Michael Rozyne: Something Bigger
Getting our vision of an organic future BIG enough to cover broad issues is critical, but it’s not the hardest part of our work. Fitting in to something bigger –forging alliances and partnerships outside the organic world so we can tackle those broad issues – that is our hardest work. Can we do it, and how?
Michael Rozyne is executive director of Red Tomato, a non-profit produce “food hub” based in Plainville, MA. In 1986, he co-founded fair trade coffee company Equal Exchange, now a leading US fair trade company. Rozyne started Red Tomato in 1996 to bring fair trade principles to farmers in the US and to make local produce available in a grocery store near you.
Inspired by the TEDTalks format of brief but excellent presentations on “ideas worth spreading,” we are featuring a series of shorter talks on Sunday highlighting four people who address our conference theme of Growing Outside the Box.
Dorn Cox is an organic grain grower at Tuckaway Farm in Lee NH; the Director of Green Start, an organization working towards food and fuel security; and co-founder of Farm Hack, an open source community for resilient agriculture.
Dorn will focus on how Farm Hack brings non-farmers into the agricultural innovation process and widens the definition of who is part of the local food system.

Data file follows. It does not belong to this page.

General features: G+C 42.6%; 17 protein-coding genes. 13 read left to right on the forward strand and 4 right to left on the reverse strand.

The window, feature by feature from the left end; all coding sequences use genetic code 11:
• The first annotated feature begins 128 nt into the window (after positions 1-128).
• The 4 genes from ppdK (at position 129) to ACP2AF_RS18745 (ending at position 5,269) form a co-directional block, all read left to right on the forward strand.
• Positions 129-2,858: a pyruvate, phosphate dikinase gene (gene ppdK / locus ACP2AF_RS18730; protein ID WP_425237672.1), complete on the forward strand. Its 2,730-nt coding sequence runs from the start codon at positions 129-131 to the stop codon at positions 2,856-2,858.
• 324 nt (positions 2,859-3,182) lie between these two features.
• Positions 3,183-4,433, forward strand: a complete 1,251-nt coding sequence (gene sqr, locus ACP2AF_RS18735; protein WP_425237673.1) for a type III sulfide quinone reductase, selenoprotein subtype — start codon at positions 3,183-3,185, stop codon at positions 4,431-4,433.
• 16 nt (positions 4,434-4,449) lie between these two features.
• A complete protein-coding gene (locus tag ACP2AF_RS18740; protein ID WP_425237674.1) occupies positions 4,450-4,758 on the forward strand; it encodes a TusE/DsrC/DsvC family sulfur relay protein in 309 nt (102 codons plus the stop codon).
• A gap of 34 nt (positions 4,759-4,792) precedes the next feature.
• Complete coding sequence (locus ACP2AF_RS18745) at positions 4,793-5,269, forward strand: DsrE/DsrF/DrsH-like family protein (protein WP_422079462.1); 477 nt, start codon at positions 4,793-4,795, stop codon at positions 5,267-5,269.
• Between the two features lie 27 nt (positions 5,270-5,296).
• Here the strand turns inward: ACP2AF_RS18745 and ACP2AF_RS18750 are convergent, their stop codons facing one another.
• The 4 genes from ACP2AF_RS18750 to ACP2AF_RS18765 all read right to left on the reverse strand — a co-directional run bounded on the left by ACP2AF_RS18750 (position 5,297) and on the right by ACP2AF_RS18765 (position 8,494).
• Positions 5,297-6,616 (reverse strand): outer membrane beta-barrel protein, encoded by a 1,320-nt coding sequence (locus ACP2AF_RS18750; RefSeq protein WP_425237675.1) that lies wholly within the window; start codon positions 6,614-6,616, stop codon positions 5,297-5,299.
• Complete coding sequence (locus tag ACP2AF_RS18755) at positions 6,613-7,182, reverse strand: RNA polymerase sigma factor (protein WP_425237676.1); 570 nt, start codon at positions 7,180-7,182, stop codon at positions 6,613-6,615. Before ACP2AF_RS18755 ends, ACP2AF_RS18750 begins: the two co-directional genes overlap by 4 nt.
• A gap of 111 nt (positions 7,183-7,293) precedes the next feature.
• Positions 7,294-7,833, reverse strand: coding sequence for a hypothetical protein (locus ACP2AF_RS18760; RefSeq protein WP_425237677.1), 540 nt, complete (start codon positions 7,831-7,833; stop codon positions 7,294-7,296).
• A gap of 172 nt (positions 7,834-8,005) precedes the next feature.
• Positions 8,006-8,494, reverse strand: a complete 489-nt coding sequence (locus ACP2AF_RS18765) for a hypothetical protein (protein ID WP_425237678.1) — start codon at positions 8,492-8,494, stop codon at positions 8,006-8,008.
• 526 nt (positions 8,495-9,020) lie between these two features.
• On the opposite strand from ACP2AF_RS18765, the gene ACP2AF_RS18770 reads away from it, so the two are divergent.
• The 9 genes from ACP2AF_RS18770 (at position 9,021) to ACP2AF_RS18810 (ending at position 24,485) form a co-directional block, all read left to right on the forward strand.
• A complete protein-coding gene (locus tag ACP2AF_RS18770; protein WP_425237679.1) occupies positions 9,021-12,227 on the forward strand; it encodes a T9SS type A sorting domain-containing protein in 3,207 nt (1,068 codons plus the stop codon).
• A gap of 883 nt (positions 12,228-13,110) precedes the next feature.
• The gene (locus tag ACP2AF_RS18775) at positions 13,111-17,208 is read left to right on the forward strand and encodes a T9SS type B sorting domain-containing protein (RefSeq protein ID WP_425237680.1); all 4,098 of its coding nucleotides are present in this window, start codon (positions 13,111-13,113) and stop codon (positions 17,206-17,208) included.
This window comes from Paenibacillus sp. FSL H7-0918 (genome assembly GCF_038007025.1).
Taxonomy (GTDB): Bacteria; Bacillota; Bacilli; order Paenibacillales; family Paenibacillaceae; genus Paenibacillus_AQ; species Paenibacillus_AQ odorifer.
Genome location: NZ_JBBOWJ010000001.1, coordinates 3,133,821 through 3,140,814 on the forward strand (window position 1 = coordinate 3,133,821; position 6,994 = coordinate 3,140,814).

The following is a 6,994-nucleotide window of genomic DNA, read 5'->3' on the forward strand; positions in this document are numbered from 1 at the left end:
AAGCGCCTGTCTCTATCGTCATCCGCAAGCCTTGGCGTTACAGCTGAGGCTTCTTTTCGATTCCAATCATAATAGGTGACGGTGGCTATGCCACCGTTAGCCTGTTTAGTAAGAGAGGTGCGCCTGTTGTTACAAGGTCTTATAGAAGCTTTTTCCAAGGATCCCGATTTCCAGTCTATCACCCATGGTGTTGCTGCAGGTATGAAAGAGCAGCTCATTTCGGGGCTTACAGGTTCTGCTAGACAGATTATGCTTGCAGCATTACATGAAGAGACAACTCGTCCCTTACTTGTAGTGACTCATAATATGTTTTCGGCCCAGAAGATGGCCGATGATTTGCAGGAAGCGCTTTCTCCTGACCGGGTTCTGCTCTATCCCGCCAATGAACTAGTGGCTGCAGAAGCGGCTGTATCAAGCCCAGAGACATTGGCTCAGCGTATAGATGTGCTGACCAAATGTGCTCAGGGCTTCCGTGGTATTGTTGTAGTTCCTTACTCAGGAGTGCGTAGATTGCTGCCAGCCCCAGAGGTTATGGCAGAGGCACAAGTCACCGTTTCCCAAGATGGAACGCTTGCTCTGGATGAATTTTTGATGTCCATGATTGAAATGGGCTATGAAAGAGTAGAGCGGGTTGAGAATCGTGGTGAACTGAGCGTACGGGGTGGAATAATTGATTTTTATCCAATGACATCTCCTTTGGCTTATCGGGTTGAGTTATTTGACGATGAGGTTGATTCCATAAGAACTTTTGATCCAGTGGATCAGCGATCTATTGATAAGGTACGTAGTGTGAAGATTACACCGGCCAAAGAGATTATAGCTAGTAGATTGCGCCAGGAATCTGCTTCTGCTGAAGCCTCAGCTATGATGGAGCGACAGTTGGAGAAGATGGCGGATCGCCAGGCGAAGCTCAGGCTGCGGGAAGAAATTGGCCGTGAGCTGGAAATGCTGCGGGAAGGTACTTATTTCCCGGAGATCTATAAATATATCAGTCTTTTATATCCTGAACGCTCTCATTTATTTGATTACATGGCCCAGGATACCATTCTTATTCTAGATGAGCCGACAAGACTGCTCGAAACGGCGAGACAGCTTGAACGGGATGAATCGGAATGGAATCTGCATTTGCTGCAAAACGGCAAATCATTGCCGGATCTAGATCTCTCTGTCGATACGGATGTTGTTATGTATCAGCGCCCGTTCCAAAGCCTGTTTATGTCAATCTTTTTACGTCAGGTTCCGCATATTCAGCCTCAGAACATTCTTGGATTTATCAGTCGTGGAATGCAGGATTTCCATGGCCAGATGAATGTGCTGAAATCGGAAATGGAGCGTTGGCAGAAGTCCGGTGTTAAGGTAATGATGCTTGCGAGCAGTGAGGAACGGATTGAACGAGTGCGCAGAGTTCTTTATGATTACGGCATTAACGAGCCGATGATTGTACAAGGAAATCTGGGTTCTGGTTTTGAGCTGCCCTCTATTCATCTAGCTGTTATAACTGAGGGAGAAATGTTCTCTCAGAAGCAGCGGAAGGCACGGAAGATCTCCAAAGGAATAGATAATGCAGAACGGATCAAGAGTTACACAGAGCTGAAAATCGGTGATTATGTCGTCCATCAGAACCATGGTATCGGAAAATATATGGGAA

Chris Dutton is the Agricultural Programs Director at Vermont Technical College in Randolph. Chris brings his experience as a dairy farmer and veterinarian to educate the next generation of farmers at VTC.
He will talk about how education can create the best farmers for Vermont by teaching the keys to farm independence: science, business skills, and critical thinking.
Helen Whybrow raises purebred Icelandic sheep and organic high-bush blueberries with her family at Knoll Farm in Fayston.
During the past growing season, Helen and independent filmmaker Michael Sacca interviewed Vermont farmers about why they choose to be certified organic. Helen will show the resulting short film, Organic Matters, and talk about the organic movement’s potential for growth and influence.
Darlene Wolnik lives in New Orleans, and works as a facilitator, researcher and analyst for community food systems across the U.S.; she has been working with Vermont’s farmers’ markets since 2011.
Darlene will address the question of bringing more of the population into the “pop-up tent” of local food systems. How do we invite everyone in while still allowing for the slow but steady growth of small family farms and producers?
- Grow Organic Food
- Market Organic Food
- Find Organic Food